Monday, December 19, 2011

Festive facts for the holidays

The winter holiday season often means travel, shopping, and eating...
Here are the numbers behind the holidays:

Types of Christmas trees
purchased in 2011, based on data
from the Christmas Tree Association
and author's calculations
Americans will purchase 34.5 million Christmas trees this year. More than one third of those trees will be artificial, according to a survey conducted by Nielsen for the American Christmas Tree Association.

The survey "also found 11 percent of U.S. households who will display a real tree will also display an artificial tree, recognizing a growing trend toward celebrating Christmas with more than one Christmas tree."

The U.S. also produces $1.5 billion worth of candles each year. Those candles come in handy for Hanukkan, Kwanzaa, and Christmas celebrations.

New Orleans Holiday Travel (author's photo)
91.9 million Americans (about one third of the total US population) will travel at least 50 miles from home over the winter holiday season (Dec 23 - Jan 2). This represents a 1.4 percent increase in total holiday travel, compared with 2010, according to an annual report released by AAA.

Auto travel accounts for the lion's share (90 percent) of those trips. Despite notoriously long lines at the airport, only 8 percent of holiday travelers plan to fly, and the remaining 2 percent will travel via train, bus, or other mode.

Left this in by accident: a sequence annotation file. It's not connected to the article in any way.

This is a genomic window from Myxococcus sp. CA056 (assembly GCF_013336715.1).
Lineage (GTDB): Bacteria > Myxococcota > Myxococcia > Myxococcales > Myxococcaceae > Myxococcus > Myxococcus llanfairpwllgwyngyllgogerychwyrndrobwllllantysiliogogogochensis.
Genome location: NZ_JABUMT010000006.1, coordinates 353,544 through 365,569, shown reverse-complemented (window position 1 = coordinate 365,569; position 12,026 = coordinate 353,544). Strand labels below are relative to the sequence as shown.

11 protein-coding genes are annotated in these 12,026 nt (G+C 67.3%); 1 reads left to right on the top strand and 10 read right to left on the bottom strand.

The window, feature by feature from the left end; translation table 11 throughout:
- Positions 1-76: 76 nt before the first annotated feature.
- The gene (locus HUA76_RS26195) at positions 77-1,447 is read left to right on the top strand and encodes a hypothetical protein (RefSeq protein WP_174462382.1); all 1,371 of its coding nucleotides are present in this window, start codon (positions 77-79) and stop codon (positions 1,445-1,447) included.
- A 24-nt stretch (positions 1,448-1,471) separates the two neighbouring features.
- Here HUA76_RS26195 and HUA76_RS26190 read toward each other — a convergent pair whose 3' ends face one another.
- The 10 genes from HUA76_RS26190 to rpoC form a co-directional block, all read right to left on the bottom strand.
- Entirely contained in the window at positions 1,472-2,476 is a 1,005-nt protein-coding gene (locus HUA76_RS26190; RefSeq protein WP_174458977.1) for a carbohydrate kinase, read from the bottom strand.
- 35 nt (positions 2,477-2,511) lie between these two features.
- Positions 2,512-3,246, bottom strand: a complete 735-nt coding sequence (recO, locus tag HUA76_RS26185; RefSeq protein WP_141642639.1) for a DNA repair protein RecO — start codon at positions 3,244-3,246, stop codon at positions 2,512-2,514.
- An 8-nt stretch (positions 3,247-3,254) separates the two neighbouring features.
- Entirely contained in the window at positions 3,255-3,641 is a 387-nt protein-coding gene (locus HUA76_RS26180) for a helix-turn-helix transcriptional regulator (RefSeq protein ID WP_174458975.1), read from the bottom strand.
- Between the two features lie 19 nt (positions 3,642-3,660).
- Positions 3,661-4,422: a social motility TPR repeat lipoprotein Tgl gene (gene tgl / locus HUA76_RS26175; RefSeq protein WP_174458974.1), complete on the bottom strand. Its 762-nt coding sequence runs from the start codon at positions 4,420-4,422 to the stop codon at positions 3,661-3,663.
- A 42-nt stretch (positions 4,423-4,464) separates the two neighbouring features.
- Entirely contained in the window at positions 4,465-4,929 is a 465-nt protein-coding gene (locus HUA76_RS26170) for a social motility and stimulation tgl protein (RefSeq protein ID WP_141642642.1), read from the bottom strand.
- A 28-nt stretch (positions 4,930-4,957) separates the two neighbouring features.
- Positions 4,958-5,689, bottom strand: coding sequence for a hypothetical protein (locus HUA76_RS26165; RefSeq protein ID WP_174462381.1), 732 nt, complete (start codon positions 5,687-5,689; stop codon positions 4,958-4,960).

About half of long-distance travelers (those going 50 miles or more) will make a day trip of it. Travelers who plan to stay overnight at their destinations will spend an average of four nights away from home.

Most retail stores do the bulk of their yearly business in December. For retail stores overall, 14 percent of annual sales occur in the last month of the year. For jewelry stores, December makes up 20 percent of annual sales.

Total retail sales for the holiday season are expected to reach nearly $470 billion. And for those who want to avoid the malls, $34 billion of December 2010 retail sales were online or mail-order.

Photo courtesy of State Library and Archives of Florida
$2.5 billion worth of toys (including stuffed toys, dolls, puzzles, and electric trains) were imported to the U.S. from China between January and September 2011. China also leads the pack in U.S. imports of ice skates ($17.7 million) and basketballs ($38.9 million).

Within the U.S. there are about 8,000 workers across 579 locations that primarily manufacture toys and games. Is it any surprise that Santa needs 8,000 helpers?

If you're making latkes for Hanukkah, chances are the potatoes come from Idaho or Washington. 50 percent of the nation's 'taters were grown in those two states, according to the U.S. Census Bureau.

U.S. farmers produced 2.01 billion bushels of wheat - crucial for making Christmas cookies - in 2011. Kansas, Montana and North Dakota accounted for about a third of the nation's wheat production.

But while Americans eat plenty of cookies, you might as well hold the eggnog. Nationwide consumption averages only half a cup per capita, according to figures from Indiana University.

Candy canes might be a holiday staple, but chocolate is a nearly universal gift. The winter holidays represent the biggest boxed chocolate selling season as 70 percent of adults in the U.S. give or receive a box of chocolates during the holidays.

Saturday, December 10, 2011

More Americans staying put